Think you have what it takes to survive the octagon? Create a mixed martial artist, choose his standup and grappling techniques from six fighting styles (boxing, kickboxing, Muay Thai, Brazilian jiu-jitsu, judo, and wrestling), and jump in the ring to turn Chuck Liddell into a bloody pulp. With over 80 UFC personalities across five weight classes, that's a lot of ass to kick—but delivering punishment is as easy as cracking your knuckles, thanks to the game's brilliant fighting engine and grappling system. Between fights, players can hone their skills by completing training drills, sparring, and participating in a UFC camp. Once you perfect counters, defensive tactics, and knockdown moves, head online to make your friend tap out like a bitch.
If you're like us, you blow through a pair of cheap earbud headphones a week. Skullcandy makes durable headphones that can survive a bail on a snowboard or a spill on the sidewalk. The Agent ($49.95, skullcandy.com) is part of the brand's new Decibel series, a collection of cushy headphones that are shipped only to independent shops and not mega-stores. They come in black, white, and CMYK, and the padded ear cups seal in the sound of Ride the Lightning and seal out screaming babies.
The Disposable Skateboard Bible
Skateboard culture and tattoos go together like urethane and concrete, with classic skateboard graphics influencing tattooers everywhere (just ask Grime). Former Powell Peralta designer Sean Cliver continues his Disposable book series with The Disposable Skateboard Bible ($39.95, gingkopress.com). Through interviews with pro skaters and company art directors, Cliver traces the evolution of legendary boards from Mike Vallely, Natas Kaupas, and even imprisoned Mark "Gator" Rogowski. Epic!
Chicago clothing company Riot Tuxedo started with sketchy drawings of skulls, wolves, and other subjects doodled by punker Brian "Riot" Anderson. Now the company creates an entire line of T-shirts, hoodies, vests, necklaces, and even switchblade combs. The T-shirts are hand-printed on 100 percent organic cotton and released in limited editions, with the first 25 delivered in vintage record sleeves. We like Gas Mask ($34, riottuxedo.com), featuring a gas-mask-clad owl who looks all business.
Only the Brave
Sorry, guys—dosing your T-shirt with Febreze doesn't count as wearing cologne. When you're ready to step up to something that smells better, try Diesel's Only the Brave ($65, diesel.com). The eaude toilette mixes lemon blossom, mandarin, and coriander leaves with a touch of lavender, black rose, and other scents. Plus, the fist-shaped bottle (complete with "RR" tattoo like the one Diesel founder Renzo Rosso gave himself on his 50th birthday) will make you feel like you won big at the Source Awards.
Shit-talking—and throwing—punk legend GG Allin abused himself and anyone stupid enough to stand front and center at one of his shows. Now Allin, complete with scars, tattoos, and tighty-whiteys, has been immortalized for you to abuse in this 7-inch "Throbblehead" by Aggronautix ($14.95, aggronautix.com). Only 2,000 will be made of this limited edition. Next up in the series: Tesco Vee of the Meatmen and Blag Dahlia from the Dwarves. We're holding out for Dicks singer Gary Floyd.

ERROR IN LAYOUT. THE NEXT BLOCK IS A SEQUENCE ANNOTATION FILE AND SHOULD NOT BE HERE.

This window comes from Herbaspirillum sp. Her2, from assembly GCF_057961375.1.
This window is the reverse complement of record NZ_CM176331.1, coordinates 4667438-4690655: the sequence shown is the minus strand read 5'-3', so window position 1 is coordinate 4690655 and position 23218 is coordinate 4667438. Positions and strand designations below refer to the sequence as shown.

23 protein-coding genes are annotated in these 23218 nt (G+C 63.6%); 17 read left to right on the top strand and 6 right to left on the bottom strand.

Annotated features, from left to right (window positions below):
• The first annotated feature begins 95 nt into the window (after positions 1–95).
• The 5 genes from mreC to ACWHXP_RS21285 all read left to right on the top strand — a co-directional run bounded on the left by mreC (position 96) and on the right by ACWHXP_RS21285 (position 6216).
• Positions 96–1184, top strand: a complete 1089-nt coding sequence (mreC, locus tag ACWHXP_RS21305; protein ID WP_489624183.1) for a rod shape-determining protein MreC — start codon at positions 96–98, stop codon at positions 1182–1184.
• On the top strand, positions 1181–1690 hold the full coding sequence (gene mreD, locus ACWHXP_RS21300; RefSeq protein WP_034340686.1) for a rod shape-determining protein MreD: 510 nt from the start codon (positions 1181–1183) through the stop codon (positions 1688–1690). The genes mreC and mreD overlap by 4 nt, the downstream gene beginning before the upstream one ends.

Robots, devil girls, monsters, and the evolution of lowbrow art legend Coop.
“When I was growing up in Bixby, OK, during the early '80s, you didn't see a lot of people with tattoos," says illustrator, painter, and pop-art entrepreneur Christopher “Coop" Cooper. “The modern tattoo scene only really started happening around the time I moved to California in the late '80s.
Ride the rails across this artsy country and explore castles, cheese factories, and the twisted world of H.R. Giger.
Throughout the ages, Switzerland has bubbled with productivity: It's where psychologist Carl Jung articulated the collective unconscious, the Dada antiart movement began in 1916, and 450 varieties of cheese are currently produced. It's also where macabre surrealist H.R. Giger acquired the Château St.
Think hatchbacks are for people too timid to splurge on a station wagon? That’s probably because you blinked as these speedsters flew past.
MITSUBISHI LANCER SPORTBACK RALLIART
Elsewhere in the world, hatchbacks are ubiquitous. From Tokyo to Wolfsburg, they gamely fulfill their utilitarian purposes as people, uh, do whatever it is people do in other countries. Here in America, however, drivers have typically shunned small, fuel-efficient cars.
If you think that pro skateboarder Jim Greco doesn't give a fuck about anything, you're just misunderstanding the man. “Sometimes you got to get into that mindset where you don't care if you die trying something," says Greco. “Standing at the top of some huge stairs, you say, ‘Fuck it.
“I have a weird thing with voyeurism," says artist Natalia Fabia, whose paintings depict “rad, talented chicks" in private, doing things like hugging a stuffed bunny or eating an ice-cream cone, often while wearing little more than their undies.
Check the walls of your local music venue and there's a good chance you'll find a Set Your Goals sticker plastered somewhere. It's a visual reminder of how much things have changed since the band joined the Epitaph Records roster. “On our old label, we would get, like, 100 stickers and they would be In black and white," singer Matt Wilson explains from the back of band's tour van.